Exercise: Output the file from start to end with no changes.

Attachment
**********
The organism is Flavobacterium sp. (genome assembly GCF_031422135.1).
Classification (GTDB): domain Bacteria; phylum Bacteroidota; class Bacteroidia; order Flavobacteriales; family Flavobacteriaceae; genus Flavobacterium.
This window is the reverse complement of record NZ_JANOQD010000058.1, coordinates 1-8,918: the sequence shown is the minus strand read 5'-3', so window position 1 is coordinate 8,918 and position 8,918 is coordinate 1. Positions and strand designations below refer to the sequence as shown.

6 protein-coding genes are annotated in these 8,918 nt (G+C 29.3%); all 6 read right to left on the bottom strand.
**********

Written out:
The organism is Flavobacterium sp. (genome assembly GCF_031422135.1).
Classification (GTDB): domain Bacteria; phylum Bacteroidota; class Bacteroidia; order Flavobacteriales; family Flavobacteriaceae; genus Flavobacterium.
This window is the reverse complement of record NZ_JANOQD010000058.1, coordinates 1-8,918: the sequence shown is the minus strand read 5'-3', so window position 1 is coordinate 8,918 and position 8,918 is coordinate 1. Positions and strand designations below refer to the sequence as shown.

6 protein-coding genes are annotated in these 8,918 nt (G+C 29.3%); all 6 read right to left on the bottom strand.